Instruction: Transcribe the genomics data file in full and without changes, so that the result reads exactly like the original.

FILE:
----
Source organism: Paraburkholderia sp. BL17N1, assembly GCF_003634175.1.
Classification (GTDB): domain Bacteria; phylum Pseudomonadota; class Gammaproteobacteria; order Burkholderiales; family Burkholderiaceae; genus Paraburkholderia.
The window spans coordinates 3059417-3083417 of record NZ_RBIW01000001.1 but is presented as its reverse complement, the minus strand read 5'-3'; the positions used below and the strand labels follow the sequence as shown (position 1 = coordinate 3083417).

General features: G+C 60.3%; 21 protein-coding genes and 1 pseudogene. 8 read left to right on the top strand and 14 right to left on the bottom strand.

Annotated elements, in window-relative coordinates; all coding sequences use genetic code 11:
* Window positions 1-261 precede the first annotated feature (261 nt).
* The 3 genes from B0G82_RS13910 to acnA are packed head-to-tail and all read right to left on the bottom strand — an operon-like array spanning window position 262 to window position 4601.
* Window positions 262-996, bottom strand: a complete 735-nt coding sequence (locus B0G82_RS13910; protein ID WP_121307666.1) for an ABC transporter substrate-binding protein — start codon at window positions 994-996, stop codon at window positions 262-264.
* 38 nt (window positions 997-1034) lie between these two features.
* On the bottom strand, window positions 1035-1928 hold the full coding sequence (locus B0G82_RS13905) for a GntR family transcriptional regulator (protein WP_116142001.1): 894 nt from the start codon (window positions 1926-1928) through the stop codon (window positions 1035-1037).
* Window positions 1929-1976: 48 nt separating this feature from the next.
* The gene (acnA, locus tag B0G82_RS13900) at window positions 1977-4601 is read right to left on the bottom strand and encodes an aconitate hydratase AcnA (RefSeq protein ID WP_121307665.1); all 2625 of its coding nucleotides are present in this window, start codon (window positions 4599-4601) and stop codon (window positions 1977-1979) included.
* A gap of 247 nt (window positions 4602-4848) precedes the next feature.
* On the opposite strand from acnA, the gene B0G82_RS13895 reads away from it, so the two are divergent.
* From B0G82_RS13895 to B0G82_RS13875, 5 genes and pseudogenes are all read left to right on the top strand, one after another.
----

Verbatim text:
Source organism: Paraburkholderia sp. BL17N1, assembly GCF_003634175.1.
Classification (GTDB): domain Bacteria; phylum Pseudomonadota; class Gammaproteobacteria; order Burkholderiales; family Burkholderiaceae; genus Paraburkholderia.
The window spans coordinates 3059417-3083417 of record NZ_RBIW01000001.1 but is presented as its reverse complement, the minus strand read 5'-3'; the positions used below and the strand labels follow the sequence as shown (position 1 = coordinate 3083417).

General features: G+C 60.3%; 21 protein-coding genes and 1 pseudogene. 8 read left to right on the top strand and 14 right to left on the bottom strand.

Annotated elements, in window-relative coordinates; all coding sequences use genetic code 11:
* Window positions 1-261 precede the first annotated feature (261 nt).
* The 3 genes from B0G82_RS13910 to acnA are packed head-to-tail and all read right to left on the bottom strand — an operon-like array spanning window position 262 to window position 4601.
* Window positions 262-996, bottom strand: a complete 735-nt coding sequence (locus B0G82_RS13910; protein ID WP_121307666.1) for an ABC transporter substrate-binding protein — start codon at window positions 994-996, stop codon at window positions 262-264.
* 38 nt (window positions 997-1034) lie between these two features.
* On the bottom strand, window positions 1035-1928 hold the full coding sequence (locus B0G82_RS13905) for a GntR family transcriptional regulator (protein WP_116142001.1): 894 nt from the start codon (window positions 1926-1928) through the stop codon (window positions 1035-1037).
* Window positions 1929-1976: 48 nt separating this feature from the next.
* The gene (acnA, locus tag B0G82_RS13900) at window positions 1977-4601 is read right to left on the bottom strand and encodes an aconitate hydratase AcnA (RefSeq protein ID WP_121307665.1); all 2625 of its coding nucleotides are present in this window, start codon (window positions 4599-4601) and stop codon (window positions 1977-1979) included.
* A gap of 247 nt (window positions 4602-4848) precedes the next feature.
* On the opposite strand from acnA, the gene B0G82_RS13895 reads away from it, so the two are divergent.
* From B0G82_RS13895 to B0G82_RS13875, 5 genes and pseudogenes are all read left to right on the top strand, one after another.